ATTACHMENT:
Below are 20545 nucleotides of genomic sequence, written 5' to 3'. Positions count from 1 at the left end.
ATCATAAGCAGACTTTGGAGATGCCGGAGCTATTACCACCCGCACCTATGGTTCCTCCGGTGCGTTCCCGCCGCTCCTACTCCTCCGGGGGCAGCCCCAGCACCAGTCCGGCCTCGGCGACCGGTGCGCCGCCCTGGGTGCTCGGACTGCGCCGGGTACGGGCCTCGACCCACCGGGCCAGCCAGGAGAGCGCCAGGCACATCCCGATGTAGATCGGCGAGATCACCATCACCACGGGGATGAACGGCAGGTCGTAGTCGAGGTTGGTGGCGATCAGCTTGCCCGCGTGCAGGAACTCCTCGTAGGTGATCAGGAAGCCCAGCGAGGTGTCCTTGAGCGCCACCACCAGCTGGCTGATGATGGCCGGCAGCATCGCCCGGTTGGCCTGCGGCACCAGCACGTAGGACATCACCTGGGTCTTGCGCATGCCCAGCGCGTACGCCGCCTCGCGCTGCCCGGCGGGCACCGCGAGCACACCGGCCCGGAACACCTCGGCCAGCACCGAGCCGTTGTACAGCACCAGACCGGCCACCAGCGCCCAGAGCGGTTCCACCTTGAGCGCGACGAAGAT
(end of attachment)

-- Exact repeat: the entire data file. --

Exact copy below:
Below are 20545 nucleotides of genomic sequence, written 5' to 3'. Positions count from 1 at the left end.
ATCATAAGCAGACTTTGGAGATGCCGGAGCTATTACCACCCGCACCTATGGTTCCTCCGGTGCGTTCCCGCCGCTCCTACTCCTCCGGGGGCAGCCCCAGCACCAGTCCGGCCTCGGCGACCGGTGCGCCGCCCTGGGTGCTCGGACTGCGCCGGGTACGGGCCTCGACCCACCGGGCCAGCCAGGAGAGCGCCAGGCACATCCCGATGTAGATCGGCGAGATCACCATCACCACGGGGATGAACGGCAGGTCGTAGTCGAGGTTGGTGGCGATCAGCTTGCCCGCGTGCAGGAACTCCTCGTAGGTGATCAGGAAGCCCAGCGAGGTGTCCTTGAGCGCCACCACCAGCTGGCTGATGATGGCCGGCAGCATCGCCCGGTTGGCCTGCGGCACCAGCACGTAGGACATCACCTGGGTCTTGCGCATGCCCAGCGCGTACGCCGCCTCGCGCTGCCCGGCGGGCACCGCGAGCACACCGGCCCGGAACACCTCGGCCAGCACCGAGCCGTTGTACAGCACCAGACCGGCCACCAGCGCCCAGAGCGGTTCCACCTTGAGCGCGACGAAGAT